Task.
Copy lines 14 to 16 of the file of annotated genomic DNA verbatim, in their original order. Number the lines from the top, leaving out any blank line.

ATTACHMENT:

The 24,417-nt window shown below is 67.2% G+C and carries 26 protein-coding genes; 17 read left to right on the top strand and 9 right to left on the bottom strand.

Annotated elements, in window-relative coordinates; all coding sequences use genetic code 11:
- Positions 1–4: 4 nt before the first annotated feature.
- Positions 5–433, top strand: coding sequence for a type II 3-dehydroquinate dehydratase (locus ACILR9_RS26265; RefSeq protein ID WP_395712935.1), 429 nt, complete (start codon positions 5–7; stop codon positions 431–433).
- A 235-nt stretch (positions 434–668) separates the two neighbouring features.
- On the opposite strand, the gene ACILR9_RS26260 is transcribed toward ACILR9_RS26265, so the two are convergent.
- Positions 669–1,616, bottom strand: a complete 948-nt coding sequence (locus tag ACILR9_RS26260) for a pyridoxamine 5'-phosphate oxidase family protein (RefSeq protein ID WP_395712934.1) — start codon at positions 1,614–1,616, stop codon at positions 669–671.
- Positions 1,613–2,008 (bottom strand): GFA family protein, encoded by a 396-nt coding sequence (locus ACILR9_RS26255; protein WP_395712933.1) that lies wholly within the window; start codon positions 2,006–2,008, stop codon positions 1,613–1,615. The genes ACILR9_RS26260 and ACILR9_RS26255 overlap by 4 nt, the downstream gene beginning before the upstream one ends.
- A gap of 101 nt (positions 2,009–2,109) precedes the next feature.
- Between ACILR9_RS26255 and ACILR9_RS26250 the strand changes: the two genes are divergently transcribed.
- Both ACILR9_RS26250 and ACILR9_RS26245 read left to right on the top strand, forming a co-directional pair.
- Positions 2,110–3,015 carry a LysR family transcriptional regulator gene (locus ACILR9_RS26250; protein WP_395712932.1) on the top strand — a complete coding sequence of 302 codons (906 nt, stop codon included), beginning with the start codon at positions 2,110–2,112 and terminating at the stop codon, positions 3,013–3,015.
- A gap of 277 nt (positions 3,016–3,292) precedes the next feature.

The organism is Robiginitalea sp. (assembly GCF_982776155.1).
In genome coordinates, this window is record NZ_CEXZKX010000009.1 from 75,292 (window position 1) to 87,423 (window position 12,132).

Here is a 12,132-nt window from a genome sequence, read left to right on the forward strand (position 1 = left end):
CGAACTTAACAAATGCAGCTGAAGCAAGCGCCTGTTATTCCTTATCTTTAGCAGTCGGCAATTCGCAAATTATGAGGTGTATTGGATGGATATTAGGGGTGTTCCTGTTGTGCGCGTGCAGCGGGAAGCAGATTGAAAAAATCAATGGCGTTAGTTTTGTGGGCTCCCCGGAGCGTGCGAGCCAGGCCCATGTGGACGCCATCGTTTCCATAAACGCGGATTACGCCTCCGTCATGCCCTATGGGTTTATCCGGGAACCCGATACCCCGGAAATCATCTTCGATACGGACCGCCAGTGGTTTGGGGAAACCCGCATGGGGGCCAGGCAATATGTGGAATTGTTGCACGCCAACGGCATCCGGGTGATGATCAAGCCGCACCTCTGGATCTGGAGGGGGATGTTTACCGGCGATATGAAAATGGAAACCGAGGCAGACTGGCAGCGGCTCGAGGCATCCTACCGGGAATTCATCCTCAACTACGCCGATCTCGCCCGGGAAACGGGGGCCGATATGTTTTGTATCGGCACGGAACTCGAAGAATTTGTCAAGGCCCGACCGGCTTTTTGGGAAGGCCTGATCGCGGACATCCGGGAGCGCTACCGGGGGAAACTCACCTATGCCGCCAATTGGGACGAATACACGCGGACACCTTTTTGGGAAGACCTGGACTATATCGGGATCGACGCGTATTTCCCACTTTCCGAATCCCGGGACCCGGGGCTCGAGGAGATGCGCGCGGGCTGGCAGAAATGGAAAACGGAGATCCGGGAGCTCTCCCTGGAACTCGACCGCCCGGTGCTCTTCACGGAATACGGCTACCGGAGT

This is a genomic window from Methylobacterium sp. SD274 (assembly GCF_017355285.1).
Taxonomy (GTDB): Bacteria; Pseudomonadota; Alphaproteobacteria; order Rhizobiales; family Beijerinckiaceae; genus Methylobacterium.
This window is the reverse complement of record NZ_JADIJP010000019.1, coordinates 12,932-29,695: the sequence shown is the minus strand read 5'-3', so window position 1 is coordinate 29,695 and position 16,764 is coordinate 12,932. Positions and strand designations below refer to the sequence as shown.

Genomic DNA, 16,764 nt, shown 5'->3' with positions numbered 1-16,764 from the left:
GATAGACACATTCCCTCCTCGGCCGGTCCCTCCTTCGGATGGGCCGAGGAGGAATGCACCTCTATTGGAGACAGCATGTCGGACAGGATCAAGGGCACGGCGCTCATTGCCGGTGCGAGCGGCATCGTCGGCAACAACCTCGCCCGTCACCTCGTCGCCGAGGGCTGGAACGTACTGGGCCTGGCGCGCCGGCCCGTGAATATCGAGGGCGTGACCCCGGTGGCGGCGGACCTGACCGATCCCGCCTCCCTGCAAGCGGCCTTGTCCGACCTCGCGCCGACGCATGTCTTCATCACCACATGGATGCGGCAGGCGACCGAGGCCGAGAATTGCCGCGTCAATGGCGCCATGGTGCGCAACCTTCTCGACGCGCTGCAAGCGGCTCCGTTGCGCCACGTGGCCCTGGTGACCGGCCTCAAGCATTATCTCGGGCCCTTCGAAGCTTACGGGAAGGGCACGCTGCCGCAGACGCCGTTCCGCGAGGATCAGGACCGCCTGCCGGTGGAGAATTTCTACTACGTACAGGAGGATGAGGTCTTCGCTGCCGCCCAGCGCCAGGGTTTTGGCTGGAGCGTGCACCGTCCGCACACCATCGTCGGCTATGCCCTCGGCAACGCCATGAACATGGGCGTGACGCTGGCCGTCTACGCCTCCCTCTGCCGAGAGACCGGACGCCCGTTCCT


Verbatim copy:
The organism is Robiginitalea sp. (assembly GCF_982776155.1).
In genome coordinates, this window is record NZ_CEXZKX010000009.1 from 75,292 (window position 1) to 87,423 (window position 12,132).

Here is a 12,132-nt window from a genome sequence, read left to right on the forward strand (position 1 = left end):